The Information Commissioner’s Office (ICO) has fined online travel services company Think W3 Limited £150,000 following a data protection breach arising from insecure"coding" on the website of their subsidiary business Essential Travel Limited.

The travel firm was hacked in December 2012, resulting in a total of 1,163,996 credit and debit card records of customers being extracted. Of those records extracted, 430,599 were identified as current details and 733,397 had expired.

The privacy watchdogs at the ICO stated that "cardholder details had not been deleted since 2006 and there had been no security checks or reviews since the system had been installed".

Stephen Eckersley, Head of Enforcement at the ICO, noted that the actions of Think W3 Limited were a "staggering lapse that left more than a million holidaymakers’ sensitive personal details exposed to a malicious hacker.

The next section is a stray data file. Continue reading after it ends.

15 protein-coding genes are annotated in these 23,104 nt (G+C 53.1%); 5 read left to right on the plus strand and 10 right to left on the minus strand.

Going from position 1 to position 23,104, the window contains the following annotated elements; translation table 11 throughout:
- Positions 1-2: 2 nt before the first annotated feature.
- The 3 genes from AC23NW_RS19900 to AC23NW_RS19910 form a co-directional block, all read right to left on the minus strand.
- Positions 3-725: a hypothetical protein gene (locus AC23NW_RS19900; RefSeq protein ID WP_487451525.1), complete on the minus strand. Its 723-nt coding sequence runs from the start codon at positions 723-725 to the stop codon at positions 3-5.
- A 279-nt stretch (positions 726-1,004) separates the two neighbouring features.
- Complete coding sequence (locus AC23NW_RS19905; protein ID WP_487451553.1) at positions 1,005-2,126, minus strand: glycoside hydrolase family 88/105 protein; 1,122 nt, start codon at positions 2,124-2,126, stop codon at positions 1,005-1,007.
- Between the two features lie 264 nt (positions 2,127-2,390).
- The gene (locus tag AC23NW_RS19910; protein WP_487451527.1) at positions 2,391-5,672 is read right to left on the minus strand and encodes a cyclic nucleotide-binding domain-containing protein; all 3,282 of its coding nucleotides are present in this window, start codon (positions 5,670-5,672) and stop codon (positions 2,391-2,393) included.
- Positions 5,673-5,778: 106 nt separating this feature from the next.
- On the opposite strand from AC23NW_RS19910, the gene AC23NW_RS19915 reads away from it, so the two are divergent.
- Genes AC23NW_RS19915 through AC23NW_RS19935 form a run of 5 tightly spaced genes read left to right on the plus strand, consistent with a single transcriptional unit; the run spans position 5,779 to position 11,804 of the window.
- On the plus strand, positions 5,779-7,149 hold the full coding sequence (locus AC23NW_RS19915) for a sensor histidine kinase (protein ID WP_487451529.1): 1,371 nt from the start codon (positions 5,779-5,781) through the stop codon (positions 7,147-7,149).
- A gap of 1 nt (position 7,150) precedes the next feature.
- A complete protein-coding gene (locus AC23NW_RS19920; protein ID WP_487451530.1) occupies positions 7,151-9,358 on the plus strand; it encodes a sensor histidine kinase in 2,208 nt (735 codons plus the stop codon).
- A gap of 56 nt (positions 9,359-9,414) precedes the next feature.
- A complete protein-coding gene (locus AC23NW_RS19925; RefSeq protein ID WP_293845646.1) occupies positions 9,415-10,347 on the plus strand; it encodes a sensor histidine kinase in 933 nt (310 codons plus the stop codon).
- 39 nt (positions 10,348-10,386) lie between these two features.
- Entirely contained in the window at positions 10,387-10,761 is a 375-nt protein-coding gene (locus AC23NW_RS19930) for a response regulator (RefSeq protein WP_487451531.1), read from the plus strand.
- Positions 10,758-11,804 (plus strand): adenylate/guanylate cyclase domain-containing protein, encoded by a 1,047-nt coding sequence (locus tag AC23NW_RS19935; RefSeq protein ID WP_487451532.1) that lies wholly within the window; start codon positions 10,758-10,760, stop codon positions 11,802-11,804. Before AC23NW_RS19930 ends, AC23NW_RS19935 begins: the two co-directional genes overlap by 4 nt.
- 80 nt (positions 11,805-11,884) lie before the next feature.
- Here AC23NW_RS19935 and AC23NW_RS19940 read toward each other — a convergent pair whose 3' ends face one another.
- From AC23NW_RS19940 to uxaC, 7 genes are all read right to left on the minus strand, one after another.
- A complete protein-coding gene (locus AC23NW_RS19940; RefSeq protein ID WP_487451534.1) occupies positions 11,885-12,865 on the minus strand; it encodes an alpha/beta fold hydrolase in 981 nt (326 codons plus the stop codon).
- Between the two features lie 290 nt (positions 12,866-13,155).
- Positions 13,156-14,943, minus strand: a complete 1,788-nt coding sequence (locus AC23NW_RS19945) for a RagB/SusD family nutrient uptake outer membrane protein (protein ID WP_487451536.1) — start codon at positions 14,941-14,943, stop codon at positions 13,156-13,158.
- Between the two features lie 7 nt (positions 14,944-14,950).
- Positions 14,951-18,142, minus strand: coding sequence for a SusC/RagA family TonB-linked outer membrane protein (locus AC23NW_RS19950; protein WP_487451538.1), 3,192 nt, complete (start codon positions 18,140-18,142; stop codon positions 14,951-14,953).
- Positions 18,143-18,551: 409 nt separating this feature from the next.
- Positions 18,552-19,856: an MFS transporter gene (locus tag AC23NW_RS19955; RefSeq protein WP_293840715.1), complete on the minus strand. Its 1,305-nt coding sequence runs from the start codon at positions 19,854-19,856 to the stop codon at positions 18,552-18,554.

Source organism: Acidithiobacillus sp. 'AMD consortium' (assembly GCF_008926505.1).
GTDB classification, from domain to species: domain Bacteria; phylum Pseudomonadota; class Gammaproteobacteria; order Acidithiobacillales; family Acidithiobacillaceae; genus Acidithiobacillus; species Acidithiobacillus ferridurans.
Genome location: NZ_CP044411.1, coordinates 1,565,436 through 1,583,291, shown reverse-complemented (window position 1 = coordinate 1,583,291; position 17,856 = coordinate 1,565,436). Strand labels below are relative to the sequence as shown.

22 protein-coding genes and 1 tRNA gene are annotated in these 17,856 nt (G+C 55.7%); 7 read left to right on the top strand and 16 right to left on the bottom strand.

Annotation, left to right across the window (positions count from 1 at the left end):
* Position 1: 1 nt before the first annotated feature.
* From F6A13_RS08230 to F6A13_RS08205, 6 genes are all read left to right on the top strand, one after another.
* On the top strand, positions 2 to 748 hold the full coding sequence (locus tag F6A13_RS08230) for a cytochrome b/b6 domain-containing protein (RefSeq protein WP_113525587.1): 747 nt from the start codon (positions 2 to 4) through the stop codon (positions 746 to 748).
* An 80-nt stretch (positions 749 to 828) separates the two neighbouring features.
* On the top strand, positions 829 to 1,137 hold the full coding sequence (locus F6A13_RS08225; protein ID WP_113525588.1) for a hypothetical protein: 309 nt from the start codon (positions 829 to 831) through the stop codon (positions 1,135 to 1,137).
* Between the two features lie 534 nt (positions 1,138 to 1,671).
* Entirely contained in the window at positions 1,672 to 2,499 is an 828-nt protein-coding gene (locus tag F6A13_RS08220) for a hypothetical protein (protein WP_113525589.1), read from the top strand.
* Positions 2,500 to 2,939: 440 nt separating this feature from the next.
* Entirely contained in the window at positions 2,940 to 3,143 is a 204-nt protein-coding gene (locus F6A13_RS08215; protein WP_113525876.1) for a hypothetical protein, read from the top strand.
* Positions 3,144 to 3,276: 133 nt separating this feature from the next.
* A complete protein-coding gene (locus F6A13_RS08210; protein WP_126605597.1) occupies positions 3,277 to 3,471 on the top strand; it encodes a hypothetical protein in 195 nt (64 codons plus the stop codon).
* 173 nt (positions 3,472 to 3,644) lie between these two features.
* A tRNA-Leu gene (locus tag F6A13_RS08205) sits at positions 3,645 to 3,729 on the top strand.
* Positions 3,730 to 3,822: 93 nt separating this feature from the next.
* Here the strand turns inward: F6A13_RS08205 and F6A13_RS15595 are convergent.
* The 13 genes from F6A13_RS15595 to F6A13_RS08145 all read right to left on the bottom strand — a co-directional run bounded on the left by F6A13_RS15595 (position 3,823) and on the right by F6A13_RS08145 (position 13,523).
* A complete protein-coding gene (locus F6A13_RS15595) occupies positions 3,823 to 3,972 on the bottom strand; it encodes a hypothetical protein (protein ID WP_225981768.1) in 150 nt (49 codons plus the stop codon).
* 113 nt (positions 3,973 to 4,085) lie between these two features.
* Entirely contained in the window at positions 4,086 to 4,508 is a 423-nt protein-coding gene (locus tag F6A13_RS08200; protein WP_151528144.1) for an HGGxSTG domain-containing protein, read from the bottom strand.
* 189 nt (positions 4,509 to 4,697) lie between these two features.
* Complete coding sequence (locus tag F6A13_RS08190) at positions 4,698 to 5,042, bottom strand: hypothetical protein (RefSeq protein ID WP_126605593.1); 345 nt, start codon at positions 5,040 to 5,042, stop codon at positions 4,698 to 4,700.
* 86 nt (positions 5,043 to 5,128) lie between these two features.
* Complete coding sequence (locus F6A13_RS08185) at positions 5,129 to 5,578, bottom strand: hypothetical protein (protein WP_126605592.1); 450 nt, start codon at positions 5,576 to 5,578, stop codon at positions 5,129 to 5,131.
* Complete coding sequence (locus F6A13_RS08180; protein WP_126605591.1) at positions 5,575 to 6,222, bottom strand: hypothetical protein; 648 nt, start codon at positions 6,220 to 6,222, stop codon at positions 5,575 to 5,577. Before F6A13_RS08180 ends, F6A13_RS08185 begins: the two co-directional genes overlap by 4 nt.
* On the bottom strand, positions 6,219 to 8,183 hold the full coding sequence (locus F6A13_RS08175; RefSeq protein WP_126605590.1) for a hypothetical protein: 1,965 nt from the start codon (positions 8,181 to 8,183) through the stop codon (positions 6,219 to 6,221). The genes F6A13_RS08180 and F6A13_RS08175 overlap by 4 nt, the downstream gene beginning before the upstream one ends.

“Data security should be a top priority for any business that operates online. Think W3 Limited accepted liability for failing to keep their customers' personal data secure, failing to test their security and failing to delete out-of-date information."

The Data Protection Act 1998 obligates organisations not to hold personal data for longer than is necessary and to undertake regular checks to ensure that the data held is up to date and accurate.

If Think W3 Limited had acted in accordance with these obligations, it is likely that the 700,000 plus individuals whose details had expired and any details that were no longer required would not have been on the travel firm’s system at the time of the hacking.